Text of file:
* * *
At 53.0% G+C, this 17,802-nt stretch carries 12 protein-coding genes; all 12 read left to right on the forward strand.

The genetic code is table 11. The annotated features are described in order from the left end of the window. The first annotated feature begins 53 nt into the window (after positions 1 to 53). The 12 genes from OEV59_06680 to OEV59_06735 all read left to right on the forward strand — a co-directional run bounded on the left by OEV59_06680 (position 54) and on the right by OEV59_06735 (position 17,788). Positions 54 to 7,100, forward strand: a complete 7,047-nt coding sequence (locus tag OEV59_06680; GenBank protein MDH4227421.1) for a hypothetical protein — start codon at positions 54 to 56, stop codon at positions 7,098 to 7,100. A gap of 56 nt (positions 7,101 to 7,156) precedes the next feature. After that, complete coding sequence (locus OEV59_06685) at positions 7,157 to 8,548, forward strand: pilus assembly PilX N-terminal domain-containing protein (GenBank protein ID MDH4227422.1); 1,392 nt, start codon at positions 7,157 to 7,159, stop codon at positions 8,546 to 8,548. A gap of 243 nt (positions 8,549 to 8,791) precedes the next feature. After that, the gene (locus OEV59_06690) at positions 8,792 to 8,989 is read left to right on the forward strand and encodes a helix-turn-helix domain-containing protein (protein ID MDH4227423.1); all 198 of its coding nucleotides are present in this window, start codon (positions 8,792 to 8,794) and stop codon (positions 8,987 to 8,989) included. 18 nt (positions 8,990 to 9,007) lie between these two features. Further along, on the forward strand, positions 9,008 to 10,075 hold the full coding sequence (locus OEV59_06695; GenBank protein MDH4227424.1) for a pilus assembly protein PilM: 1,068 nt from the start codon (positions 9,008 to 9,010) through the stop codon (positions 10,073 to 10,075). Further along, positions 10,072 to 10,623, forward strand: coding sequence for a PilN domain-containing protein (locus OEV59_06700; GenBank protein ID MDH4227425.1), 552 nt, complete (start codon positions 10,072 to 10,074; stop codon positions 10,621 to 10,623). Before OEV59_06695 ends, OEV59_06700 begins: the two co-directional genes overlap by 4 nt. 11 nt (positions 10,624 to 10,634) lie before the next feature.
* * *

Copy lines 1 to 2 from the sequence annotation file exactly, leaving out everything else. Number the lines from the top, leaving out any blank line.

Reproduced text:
At 53.0% G+C, this 17,802-nt stretch carries 12 protein-coding genes; all 12 read left to right on the forward strand.

The genetic code is table 11. The annotated features are described in order from the left end of the window. The first annotated feature begins 53 nt into the window (after positions 1 to 53). The 12 genes from OEV59_06680 to OEV59_06735 all read left to right on the forward strand — a co-directional run bounded on the left by OEV59_06680 (position 54) and on the right by OEV59_06735 (position 17,788). Positions 54 to 7,100, forward strand: a complete 7,047-nt coding sequence (locus tag OEV59_06680; GenBank protein MDH4227421.1) for a hypothetical protein — start codon at positions 54 to 56, stop codon at positions 7,098 to 7,100. A gap of 56 nt (positions 7,101 to 7,156) precedes the next feature. After that, complete coding sequence (locus OEV59_06685) at positions 7,157 to 8,548, forward strand: pilus assembly PilX N-terminal domain-containing protein (GenBank protein ID MDH4227422.1); 1,392 nt, start codon at positions 7,157 to 7,159, stop codon at positions 8,546 to 8,548. A gap of 243 nt (positions 8,549 to 8,791) precedes the next feature. After that, the gene (locus OEV59_06690) at positions 8,792 to 8,989 is read left to right on the forward strand and encodes a helix-turn-helix domain-containing protein (protein ID MDH4227423.1); all 198 of its coding nucleotides are present in this window, start codon (positions 8,792 to 8,794) and stop codon (positions 8,987 to 8,989) included. 18 nt (positions 8,990 to 9,007) lie between these two features. Further along, on the forward strand, positions 9,008 to 10,075 hold the full coding sequence (locus OEV59_06695; GenBank protein MDH4227424.1) for a pilus assembly protein PilM: 1,068 nt from the start codon (positions 9,008 to 9,010) through the stop codon (positions 10,073 to 10,075). Further along, positions 10,072 to 10,623, forward strand: coding sequence for a PilN domain-containing protein (locus OEV59_06700; GenBank protein ID MDH4227425.1), 552 nt, complete (start codon positions 10,072 to 10,074; stop codon positions 10,621 to 10,623). Before OEV59_06695 ends, OEV59_06700 begins: the two co-directional genes overlap by 4 nt. 11 nt (positions 10,624 to 10,634) lie before the next feature.